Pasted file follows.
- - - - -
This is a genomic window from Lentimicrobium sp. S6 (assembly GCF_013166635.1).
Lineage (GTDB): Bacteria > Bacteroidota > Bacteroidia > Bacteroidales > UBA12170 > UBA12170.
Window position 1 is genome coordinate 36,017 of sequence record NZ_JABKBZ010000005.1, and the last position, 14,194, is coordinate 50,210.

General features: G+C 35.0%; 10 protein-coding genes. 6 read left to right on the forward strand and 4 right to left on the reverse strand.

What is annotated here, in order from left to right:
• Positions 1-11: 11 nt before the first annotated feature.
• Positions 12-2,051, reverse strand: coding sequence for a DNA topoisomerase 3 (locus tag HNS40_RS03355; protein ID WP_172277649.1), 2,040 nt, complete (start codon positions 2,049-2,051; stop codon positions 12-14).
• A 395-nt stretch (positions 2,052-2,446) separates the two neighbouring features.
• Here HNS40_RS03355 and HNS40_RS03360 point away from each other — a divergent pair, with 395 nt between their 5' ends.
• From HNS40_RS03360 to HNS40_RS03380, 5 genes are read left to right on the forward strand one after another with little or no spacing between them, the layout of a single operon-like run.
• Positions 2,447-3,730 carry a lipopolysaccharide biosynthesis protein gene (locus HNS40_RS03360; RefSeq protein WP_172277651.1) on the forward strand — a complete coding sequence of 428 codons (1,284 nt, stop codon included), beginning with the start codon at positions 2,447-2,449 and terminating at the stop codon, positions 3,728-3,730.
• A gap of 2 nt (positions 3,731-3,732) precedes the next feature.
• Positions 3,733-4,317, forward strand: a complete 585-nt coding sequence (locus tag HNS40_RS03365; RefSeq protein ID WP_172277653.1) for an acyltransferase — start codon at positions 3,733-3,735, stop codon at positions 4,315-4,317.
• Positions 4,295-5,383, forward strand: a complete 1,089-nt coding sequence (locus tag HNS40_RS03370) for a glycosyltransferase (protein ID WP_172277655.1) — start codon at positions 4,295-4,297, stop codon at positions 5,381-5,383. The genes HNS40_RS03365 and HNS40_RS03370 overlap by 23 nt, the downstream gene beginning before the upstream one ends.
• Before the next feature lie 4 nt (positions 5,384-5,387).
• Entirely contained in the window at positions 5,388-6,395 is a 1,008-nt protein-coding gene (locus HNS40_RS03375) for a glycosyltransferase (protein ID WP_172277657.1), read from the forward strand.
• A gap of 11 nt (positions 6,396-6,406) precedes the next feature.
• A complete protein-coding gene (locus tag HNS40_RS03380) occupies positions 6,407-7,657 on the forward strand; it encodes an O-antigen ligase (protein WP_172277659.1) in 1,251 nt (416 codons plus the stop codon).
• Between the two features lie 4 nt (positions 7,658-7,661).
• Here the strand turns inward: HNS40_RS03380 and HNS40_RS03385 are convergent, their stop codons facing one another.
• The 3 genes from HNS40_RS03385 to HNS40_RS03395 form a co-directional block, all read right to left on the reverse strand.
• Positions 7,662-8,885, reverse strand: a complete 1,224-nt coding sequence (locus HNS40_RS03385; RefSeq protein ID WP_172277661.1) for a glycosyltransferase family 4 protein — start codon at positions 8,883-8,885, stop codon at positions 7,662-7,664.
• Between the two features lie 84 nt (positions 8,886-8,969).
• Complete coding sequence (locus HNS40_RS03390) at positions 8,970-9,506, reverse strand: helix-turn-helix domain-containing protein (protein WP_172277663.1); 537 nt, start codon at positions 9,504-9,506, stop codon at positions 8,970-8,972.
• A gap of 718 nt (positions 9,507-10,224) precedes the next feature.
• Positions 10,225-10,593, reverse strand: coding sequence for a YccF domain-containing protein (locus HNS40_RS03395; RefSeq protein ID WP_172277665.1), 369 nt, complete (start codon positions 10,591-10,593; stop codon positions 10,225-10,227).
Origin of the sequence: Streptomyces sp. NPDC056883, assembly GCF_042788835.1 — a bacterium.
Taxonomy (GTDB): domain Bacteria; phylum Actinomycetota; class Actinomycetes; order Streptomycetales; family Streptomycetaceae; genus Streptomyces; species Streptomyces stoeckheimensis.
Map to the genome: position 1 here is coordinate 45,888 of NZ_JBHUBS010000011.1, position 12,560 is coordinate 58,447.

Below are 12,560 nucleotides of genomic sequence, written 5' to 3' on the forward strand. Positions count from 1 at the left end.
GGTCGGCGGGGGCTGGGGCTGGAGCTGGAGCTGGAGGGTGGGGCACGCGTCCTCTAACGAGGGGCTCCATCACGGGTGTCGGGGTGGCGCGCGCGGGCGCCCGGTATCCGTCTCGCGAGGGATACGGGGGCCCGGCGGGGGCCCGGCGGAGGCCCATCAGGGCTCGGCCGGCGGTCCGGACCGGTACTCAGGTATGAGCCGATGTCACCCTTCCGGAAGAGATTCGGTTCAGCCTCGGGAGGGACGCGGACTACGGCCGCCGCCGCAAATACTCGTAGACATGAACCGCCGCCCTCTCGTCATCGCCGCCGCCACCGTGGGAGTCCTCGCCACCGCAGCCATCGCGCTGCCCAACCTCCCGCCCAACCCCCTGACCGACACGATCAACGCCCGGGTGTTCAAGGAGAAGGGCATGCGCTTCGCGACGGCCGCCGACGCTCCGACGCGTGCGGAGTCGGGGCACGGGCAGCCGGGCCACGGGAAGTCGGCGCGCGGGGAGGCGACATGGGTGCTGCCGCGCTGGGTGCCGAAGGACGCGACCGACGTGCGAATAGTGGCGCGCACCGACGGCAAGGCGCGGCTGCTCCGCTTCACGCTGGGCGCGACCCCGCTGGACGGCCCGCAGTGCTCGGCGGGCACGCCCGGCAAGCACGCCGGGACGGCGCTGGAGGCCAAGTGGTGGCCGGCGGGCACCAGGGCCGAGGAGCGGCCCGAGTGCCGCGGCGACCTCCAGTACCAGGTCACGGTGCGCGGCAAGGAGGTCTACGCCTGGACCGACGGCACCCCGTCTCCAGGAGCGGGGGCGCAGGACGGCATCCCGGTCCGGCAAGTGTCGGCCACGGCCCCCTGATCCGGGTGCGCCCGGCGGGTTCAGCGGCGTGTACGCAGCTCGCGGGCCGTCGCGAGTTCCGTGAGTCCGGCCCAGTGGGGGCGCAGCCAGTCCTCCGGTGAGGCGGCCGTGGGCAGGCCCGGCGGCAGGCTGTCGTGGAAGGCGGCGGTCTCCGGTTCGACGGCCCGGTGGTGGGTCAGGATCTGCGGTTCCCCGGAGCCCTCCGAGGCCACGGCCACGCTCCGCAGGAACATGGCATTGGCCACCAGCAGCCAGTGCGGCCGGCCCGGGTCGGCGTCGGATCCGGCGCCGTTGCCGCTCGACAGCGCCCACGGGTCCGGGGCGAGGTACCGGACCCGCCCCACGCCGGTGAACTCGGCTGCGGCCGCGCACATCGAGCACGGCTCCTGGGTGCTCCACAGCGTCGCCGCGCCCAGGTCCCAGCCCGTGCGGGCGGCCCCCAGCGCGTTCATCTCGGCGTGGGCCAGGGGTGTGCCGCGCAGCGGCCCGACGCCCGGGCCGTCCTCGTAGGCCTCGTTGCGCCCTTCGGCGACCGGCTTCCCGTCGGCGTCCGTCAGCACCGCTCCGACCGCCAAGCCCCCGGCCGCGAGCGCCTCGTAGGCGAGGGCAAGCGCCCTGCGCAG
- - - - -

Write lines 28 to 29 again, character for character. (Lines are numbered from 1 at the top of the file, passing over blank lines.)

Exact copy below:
Taxonomy (GTDB): domain Bacteria; phylum Actinomycetota; class Actinomycetes; order Streptomycetales; family Streptomycetaceae; genus Streptomyces; species Streptomyces stoeckheimensis.
Map to the genome: position 1 here is coordinate 45,888 of NZ_JBHUBS010000011.1, position 12,560 is coordinate 58,447.